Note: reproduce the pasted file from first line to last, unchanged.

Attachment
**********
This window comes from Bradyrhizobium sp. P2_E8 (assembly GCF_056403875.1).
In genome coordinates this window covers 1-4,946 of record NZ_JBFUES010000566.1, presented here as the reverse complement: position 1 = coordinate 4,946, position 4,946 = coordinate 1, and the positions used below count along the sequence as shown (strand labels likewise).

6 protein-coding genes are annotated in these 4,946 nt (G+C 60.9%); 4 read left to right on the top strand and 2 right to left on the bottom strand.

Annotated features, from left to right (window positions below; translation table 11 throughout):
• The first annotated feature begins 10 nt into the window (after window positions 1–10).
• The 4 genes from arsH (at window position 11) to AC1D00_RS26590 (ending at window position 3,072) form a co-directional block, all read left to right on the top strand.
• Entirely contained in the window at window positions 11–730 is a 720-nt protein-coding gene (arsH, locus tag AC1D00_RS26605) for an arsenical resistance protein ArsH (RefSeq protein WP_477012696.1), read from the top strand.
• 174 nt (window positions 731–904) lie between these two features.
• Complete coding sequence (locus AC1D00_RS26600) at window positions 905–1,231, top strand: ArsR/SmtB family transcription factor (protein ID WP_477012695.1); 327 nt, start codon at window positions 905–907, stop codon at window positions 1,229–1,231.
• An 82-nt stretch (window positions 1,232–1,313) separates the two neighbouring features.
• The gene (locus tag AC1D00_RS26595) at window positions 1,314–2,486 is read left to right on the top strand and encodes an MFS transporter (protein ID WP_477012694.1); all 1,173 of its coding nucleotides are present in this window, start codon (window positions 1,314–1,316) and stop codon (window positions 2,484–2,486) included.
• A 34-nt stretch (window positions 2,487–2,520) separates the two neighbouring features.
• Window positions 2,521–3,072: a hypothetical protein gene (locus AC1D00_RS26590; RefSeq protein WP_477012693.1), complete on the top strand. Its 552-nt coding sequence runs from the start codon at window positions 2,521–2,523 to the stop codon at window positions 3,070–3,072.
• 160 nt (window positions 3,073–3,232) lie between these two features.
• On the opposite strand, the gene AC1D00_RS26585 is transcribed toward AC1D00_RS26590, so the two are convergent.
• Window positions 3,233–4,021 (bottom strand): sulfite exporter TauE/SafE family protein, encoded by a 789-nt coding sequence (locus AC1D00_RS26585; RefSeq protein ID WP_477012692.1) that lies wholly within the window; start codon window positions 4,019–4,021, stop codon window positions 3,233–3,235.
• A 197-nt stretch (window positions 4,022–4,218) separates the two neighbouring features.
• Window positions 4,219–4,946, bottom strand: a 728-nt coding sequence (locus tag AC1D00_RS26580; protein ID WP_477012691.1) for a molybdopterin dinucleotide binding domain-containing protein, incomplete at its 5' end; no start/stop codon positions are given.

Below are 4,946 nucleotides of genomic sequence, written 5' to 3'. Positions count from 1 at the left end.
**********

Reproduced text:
This window comes from Bradyrhizobium sp. P2_E8 (assembly GCF_056403875.1).
In genome coordinates this window covers 1-4,946 of record NZ_JBFUES010000566.1, presented here as the reverse complement: position 1 = coordinate 4,946, position 4,946 = coordinate 1, and the positions used below count along the sequence as shown (strand labels likewise).

6 protein-coding genes are annotated in these 4,946 nt (G+C 60.9%); 4 read left to right on the top strand and 2 right to left on the bottom strand.

Annotated features, from left to right (window positions below; translation table 11 throughout):
• The first annotated feature begins 10 nt into the window (after window positions 1–10).
• The 4 genes from arsH (at window position 11) to AC1D00_RS26590 (ending at window position 3,072) form a co-directional block, all read left to right on the top strand.
• Entirely contained in the window at window positions 11–730 is a 720-nt protein-coding gene (arsH, locus tag AC1D00_RS26605) for an arsenical resistance protein ArsH (RefSeq protein WP_477012696.1), read from the top strand.
• 174 nt (window positions 731–904) lie between these two features.
• Complete coding sequence (locus AC1D00_RS26600) at window positions 905–1,231, top strand: ArsR/SmtB family transcription factor (protein ID WP_477012695.1); 327 nt, start codon at window positions 905–907, stop codon at window positions 1,229–1,231.
• An 82-nt stretch (window positions 1,232–1,313) separates the two neighbouring features.
• The gene (locus tag AC1D00_RS26595) at window positions 1,314–2,486 is read left to right on the top strand and encodes an MFS transporter (protein ID WP_477012694.1); all 1,173 of its coding nucleotides are present in this window, start codon (window positions 1,314–1,316) and stop codon (window positions 2,484–2,486) included.
• A 34-nt stretch (window positions 2,487–2,520) separates the two neighbouring features.
• Window positions 2,521–3,072: a hypothetical protein gene (locus AC1D00_RS26590; RefSeq protein WP_477012693.1), complete on the top strand. Its 552-nt coding sequence runs from the start codon at window positions 2,521–2,523 to the stop codon at window positions 3,070–3,072.
• 160 nt (window positions 3,073–3,232) lie between these two features.
• On the opposite strand, the gene AC1D00_RS26585 is transcribed toward AC1D00_RS26590, so the two are convergent.
• Window positions 3,233–4,021 (bottom strand): sulfite exporter TauE/SafE family protein, encoded by a 789-nt coding sequence (locus AC1D00_RS26585; RefSeq protein ID WP_477012692.1) that lies wholly within the window; start codon window positions 4,019–4,021, stop codon window positions 3,233–3,235.
• A 197-nt stretch (window positions 4,022–4,218) separates the two neighbouring features.
• Window positions 4,219–4,946, bottom strand: a 728-nt coding sequence (locus tag AC1D00_RS26580; protein ID WP_477012691.1) for a molybdopterin dinucleotide binding domain-containing protein, incomplete at its 5' end; no start/stop codon positions are given.

Below are 4,946 nucleotides of genomic sequence, written 5' to 3'. Positions count from 1 at the left end.